1
$\begingroup$

I have attempted to solve this problem and would be grateful if someone looked over my solution

5% increase in price results in 5% decrease in total revenue. I need to determine price elasticity of demand. I have done calculations but I am not sure whether the way I have solved it is true.

$$TR=PQ\mapsto Q=\frac{TR}{P}\rightarrow Q=\frac{0.8TR}{1.2 P}=2/3$$ And then I wrote $$PE=\frac{\frac{8}{12}}{\frac{12}{10}}=5/9$$

But this solution doesn't appear in the test answer options. Can someone please check it and tell what is wrong?

Thanks in advance!

$\endgroup$
  • $\begingroup$ Perhaps a hint for future questions: You will get better answers when your questions are as general as possible. Also, then there are of more usefulness for future visitors. Here, the general question could've been on how to compute the demand-elasticity given the revenue-elasticity. $\endgroup$ – FooBar Apr 9 '15 at 15:06
1
$\begingroup$

Let's denote the elasticity of $X$ to $Y$ at $Y_0$ with $\eta_{X, Y}(Y_0)$ and solve for the demand ($Q$) elasticity in terms of the revenue elasticity ($R$).

We know that the elasticity is always given by

$$ \eta_{X,Y} = \frac{d X(Y)}{dY}\frac{Y}{X}$$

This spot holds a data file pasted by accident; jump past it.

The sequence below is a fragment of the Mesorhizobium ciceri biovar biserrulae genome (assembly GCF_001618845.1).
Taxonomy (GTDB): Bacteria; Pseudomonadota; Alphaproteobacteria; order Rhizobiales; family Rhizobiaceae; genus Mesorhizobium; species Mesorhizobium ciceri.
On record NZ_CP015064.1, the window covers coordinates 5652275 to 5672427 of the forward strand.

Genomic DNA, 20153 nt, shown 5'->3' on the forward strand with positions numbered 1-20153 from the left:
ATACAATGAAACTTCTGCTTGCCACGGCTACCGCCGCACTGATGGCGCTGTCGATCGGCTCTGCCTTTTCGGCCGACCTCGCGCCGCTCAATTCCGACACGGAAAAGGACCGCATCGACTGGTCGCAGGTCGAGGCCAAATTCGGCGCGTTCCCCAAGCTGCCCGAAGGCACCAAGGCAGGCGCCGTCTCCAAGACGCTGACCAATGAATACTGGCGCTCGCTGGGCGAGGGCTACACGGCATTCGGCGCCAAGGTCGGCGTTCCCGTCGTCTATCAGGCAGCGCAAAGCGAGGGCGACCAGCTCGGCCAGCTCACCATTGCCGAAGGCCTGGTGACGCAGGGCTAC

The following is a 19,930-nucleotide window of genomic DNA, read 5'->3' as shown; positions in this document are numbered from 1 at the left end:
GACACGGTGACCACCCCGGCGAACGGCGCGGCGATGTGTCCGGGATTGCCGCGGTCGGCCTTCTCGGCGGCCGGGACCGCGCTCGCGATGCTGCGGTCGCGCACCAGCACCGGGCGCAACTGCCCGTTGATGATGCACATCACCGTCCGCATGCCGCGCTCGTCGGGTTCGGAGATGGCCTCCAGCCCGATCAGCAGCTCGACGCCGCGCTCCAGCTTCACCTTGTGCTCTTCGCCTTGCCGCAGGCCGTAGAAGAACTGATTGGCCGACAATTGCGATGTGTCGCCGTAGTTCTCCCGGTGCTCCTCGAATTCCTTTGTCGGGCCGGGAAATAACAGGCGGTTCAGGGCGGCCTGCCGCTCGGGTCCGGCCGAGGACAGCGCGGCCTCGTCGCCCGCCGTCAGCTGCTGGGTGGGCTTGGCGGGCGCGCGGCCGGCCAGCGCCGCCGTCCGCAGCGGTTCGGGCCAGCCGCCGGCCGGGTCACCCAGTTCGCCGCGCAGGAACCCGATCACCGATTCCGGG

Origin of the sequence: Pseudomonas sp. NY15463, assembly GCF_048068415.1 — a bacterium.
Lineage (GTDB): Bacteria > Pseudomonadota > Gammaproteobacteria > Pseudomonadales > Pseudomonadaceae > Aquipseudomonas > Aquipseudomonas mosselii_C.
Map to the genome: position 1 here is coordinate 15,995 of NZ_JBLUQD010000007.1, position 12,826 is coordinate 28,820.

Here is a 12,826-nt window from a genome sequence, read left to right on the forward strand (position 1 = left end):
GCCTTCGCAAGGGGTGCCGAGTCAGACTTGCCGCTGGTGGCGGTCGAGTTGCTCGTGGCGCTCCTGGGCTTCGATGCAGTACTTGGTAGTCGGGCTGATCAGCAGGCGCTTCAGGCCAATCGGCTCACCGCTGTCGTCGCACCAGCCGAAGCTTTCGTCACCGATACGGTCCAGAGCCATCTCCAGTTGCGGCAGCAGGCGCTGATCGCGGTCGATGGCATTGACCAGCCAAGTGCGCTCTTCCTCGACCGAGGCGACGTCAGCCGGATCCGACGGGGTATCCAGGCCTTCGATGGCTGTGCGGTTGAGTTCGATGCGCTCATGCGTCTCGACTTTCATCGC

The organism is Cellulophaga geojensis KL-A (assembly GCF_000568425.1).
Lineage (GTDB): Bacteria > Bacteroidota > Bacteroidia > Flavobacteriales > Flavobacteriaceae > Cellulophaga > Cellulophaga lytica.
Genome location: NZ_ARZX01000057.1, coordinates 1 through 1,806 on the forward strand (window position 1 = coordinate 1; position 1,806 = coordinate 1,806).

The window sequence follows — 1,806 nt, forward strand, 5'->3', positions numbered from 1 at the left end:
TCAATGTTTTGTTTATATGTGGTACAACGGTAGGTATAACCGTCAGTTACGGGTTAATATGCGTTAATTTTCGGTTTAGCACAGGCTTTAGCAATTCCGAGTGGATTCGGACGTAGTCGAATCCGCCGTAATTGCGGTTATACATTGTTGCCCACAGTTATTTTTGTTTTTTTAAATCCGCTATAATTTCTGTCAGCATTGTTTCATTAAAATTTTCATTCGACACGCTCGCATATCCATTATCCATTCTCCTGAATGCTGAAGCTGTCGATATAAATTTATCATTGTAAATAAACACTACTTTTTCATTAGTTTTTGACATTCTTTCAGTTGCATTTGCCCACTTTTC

or equivalently (showing the equivalence is a useful exercise),

$$ \eta_{X,Y} = \frac{d \log X(Y))}{d \log Y}$$

Now,

$$ R(p) = p Q(p) \\ \eta_{R, p}(p) = R'(p) \frac{p}{pQ(p)}\\ \eta_{R, p}(p) = (Q(p) + pQ'(p_0) ) \frac{p}{pQ(p)} \\ \eta_{R, p}(p) = 1 + \frac{pQ'(p_0)}{Q} \\ \eta_{R, p}(p) = 1 + \eta_{Q, p}(p) \\ $$

Given that the left-hand-side elasticity is $-1$ at the initial price $p_0$, the right-hand-side elasticity must be $-2$:

$$-1 = 1 + \eta_{Q, p}(p_0) \Rightarrow \eta_{Q, p}(p_0) = -2$$

Your mistake

You are being sloppy with the mathematics. First you state

$$ Q = \frac{TR}{P}$$

But then you claim

$$ Q = \frac{0.8TR}{1.2P}$$

These two equations just cannot be true at the same time.

Perhaps you want to look at initial $TR_0$, at total revenue after price change $TR_1$, and then state that $TR_1/TR_0 = 0.95$.

$\endgroup$
  • $\begingroup$ How did you derive the second line? $\endgroup$ – Frank Booth Apr 9 '15 at 15:00
  • $\begingroup$ @orkhan471 I've added some general statements about elasticities. $\endgroup$ – FooBar Apr 9 '15 at 15:03

Your Answer

By clicking “Post Your Answer”, you agree to our terms of service, privacy policy and cookie policy

Not the answer you're looking for? Browse other questions tagged or ask your own question.